This trail undulates up and down and around peaklets forming Tronsen Ridge, and gives views of Rainier, Adams and St. Helens to the south as well as Glacier Peak to the North. This is definitely a “highlight” trip or one of those “Top 10”–nearly every step has a view. Besides the scenery, the flowers are spectacular in spring through mid summer. Finally the grunt-quotient is relatively low for such a high trail–you start high and stay high. For mountain bikers, the ride is also plenty technical and will test both your climbing and descending abilities.
Maps: USGS 7.5-minute series: 1) Swauk Pass for southern portion of route 2) Tip Top for northern portion of route.
Activity: Hiking, Trail Running, Mountain Biking Nearest Landmark: Blewett Pass
Skill: 2 or intermediate for hiking, 3 or advanced for mtn biking.
Fitness: 2 or intermediate for hiking, 3 or advanced for mtn biking.
Distance: The trail along the top of Tronsen Ridge is about 6.5 miles between the Blewett Pass environs and the Five Mile Road. Hikers can simply follow the ridge as far as time and energy allows.
Access. If approaching the hike from the south/west side (e.g., Seattle) of Blewett Pass, the southern access from Blewett Pass makes most sense. If approaching from the Wenatchee River Valley (the North), approaching from the Five Mile Road is quickest and gets you into a more remote section of the trail.
- Access from the north: From the Y junction, drive south on Highway 97 drive about 16 miles to the Five Mile Road. Turn left and drive uphill 3.25 miles to the sign marking the trail on the right. Elevation: 4175 feet. Pullover by the side of the road–no fancy trailhead, no amenities here. No permit needed. Note: mountain bikers should consider parking at the bottom of the road and riding the 3.25 miles to the trailhead
- Access from Blewett Pass: Immediately west of the highpoint of Blewett Pass (elevation 4100’), turn left (south) on Forest Road 9716. Drive 3.5 miles, then turn left onto Road 9712. About 4.7 miles farther, reach Haney meadows. Roughly 0.75 miles past Haney Meadows, the road takes a very tight turn and crosses a small creek (Note: there may not be water in the creek in autumn). Elevation here: 5620′. A rough jeep road heads uphill (in a northerly direction) following the drainage of the creek at this tight turn. Park off the road anywhere you can and then walk the jeep trail 0.8 miles uphill (heading due north) until you reach the sign marking the start of the actual trail (el 5840′).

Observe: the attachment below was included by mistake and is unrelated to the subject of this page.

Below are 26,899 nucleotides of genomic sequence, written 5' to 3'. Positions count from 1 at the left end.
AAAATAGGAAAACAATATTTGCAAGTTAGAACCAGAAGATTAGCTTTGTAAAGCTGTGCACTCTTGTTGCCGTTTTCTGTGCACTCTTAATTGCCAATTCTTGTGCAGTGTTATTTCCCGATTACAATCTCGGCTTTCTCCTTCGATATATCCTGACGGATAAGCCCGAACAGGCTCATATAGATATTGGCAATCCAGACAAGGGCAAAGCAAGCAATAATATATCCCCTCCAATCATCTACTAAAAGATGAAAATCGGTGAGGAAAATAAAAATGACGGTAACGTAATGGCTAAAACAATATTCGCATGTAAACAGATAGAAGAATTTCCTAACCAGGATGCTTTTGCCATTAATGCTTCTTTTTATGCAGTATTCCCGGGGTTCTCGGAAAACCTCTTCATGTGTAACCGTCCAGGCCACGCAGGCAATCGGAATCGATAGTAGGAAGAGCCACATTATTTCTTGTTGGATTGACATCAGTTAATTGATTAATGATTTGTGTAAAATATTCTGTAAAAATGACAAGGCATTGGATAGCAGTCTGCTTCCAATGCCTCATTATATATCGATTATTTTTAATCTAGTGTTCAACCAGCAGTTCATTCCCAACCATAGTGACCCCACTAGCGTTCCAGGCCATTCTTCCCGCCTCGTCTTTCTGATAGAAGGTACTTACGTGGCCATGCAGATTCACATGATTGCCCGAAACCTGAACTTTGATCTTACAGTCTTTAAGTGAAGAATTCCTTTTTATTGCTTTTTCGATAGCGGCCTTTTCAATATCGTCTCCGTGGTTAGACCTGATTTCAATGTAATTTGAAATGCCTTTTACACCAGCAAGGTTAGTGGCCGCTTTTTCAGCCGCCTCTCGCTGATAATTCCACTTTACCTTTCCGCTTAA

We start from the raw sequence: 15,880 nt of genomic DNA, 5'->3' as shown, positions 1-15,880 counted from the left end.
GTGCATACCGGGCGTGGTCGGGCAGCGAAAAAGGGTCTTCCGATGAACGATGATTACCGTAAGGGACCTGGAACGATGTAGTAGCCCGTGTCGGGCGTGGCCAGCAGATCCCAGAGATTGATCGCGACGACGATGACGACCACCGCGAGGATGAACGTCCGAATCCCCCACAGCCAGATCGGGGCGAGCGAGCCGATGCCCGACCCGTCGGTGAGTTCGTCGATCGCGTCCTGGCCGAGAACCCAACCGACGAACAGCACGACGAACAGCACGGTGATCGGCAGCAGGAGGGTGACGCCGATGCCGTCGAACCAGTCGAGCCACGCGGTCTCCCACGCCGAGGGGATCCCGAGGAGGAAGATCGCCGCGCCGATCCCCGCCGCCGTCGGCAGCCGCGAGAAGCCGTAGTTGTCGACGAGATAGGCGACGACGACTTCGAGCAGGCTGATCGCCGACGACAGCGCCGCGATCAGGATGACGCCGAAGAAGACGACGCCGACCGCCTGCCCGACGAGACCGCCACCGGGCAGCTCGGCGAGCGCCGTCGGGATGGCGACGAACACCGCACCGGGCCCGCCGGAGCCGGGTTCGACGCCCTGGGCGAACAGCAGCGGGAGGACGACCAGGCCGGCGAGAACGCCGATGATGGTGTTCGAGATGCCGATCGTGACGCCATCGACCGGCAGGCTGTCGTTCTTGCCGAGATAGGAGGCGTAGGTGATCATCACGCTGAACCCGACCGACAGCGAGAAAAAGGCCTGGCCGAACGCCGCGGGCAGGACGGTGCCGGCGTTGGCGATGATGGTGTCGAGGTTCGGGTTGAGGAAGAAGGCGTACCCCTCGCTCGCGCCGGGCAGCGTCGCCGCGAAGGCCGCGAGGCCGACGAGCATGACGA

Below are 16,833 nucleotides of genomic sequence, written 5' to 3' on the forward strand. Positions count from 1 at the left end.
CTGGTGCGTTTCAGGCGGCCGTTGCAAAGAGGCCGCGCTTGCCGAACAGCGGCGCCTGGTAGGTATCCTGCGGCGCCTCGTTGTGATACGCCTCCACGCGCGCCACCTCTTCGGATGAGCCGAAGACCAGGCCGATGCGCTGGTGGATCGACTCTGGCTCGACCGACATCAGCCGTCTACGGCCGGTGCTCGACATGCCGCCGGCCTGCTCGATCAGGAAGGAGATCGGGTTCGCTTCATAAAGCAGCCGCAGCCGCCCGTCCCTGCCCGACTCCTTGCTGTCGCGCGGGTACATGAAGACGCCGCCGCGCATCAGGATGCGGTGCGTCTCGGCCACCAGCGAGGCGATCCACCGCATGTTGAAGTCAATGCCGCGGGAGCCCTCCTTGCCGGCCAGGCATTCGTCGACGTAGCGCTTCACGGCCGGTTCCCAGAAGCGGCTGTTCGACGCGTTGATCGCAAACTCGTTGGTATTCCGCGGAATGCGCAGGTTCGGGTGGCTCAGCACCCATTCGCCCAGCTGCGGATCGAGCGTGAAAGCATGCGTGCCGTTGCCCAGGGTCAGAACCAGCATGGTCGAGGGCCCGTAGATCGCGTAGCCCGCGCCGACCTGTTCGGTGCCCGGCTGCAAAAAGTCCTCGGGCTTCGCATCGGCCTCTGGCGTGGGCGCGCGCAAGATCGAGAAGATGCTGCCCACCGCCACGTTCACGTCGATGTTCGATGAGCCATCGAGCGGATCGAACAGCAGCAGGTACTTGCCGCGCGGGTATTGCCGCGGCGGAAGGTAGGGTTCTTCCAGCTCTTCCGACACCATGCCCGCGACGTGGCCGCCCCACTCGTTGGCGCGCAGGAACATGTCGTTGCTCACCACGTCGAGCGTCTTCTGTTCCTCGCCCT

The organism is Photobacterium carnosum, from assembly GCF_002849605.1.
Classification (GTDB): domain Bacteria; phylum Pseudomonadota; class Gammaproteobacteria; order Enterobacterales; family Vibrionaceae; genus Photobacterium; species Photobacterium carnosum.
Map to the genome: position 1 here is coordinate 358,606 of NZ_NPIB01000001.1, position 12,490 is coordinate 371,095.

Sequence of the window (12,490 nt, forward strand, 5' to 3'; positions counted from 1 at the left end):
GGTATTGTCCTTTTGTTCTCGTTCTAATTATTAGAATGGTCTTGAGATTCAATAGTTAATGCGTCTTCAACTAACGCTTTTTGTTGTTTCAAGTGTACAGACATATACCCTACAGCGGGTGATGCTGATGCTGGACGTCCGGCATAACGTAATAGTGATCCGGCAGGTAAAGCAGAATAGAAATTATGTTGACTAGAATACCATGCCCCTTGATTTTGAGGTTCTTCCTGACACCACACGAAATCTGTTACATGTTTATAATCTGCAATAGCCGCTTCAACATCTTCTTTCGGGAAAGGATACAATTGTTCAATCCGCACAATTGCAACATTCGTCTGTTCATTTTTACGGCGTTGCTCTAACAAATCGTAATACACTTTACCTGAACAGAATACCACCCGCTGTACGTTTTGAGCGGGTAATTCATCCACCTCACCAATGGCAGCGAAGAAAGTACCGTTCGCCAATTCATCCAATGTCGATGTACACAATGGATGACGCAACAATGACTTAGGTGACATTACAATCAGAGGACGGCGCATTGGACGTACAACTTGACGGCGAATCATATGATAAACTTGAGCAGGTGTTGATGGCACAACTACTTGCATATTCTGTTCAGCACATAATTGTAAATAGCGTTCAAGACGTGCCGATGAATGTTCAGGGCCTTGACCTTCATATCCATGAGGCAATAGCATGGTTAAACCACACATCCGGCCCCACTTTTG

Trip Instructions: 1) There’s not much to it. If starting from the Five Mile Road, walk southeast along the ridge. In about 2.3 miles, you’ll hit the trail junction where the Red Hill Trail splits off to the left. Keep going straight and remain on the ridge. Another 4 miles gets you to the trailhead on the south end of the ridge. Hikers, retrace your route here.
2) If starting from the south (Blewett Pass area), head north or northwest along the trail following it on the crest of the ridge or contouring below some of the rocky peaklets capping the very crest of the ridge. About 4 miles from the car, the Red Hill Trail splits off to the right. Go straight, continuing to walk in a northwesterly direction and remaining on the ridge. In another 2.5 miles, you’ll hit the Five Mile Road.
Note for Mtn Bikers: Hikers love this trail because it starts high and stays high. From a mountain-biking point of view, however, most riders will find themselves pushing the bike a fair bit heading south (overall you’re climbing). Starting at the southern trailhead near Haney Meadows is initially easier –especially if you turn around about 4 miles out at the junction for the Red Hill Trail. Any way you slice it, expect to push the bike on some of the uphill’s.
Maps: See our topo maps below for: 1) middle section (access from Five Mile Road); 2) southern section (access from Blewett Pass); 3) northern section.
Fees/Permits: None as of September 2005 Uses Allowed: Walking, mountain biking, motor bikes, horses. Though motorcycles are allowed, you’re not unlikely to see many.
Additional Information: Click here to read the Seattle PI’s report on this trip.
Leave It Better Than You Found It: This should be every outdoor user’s goal. Pick up trash left by others, pull noxious weeds along your route, disperse old fire rings (they encourage more fires), throw branches over spur trails and spurs between switchbacks (make it harder to do the wrong thing than the right thing).
Important Disclaimer: Treat this information as recommendations, not gospel. Things change, conditions change, and those contributing these reports are volunteers–they may make mistakes, fail to give complete information, or may not know all the issues affecting a route. So forget about finger pointing: If things go wrong, you are completely responsible for yourself and your actions. If you can’t live with that, you are prohibited from using our information.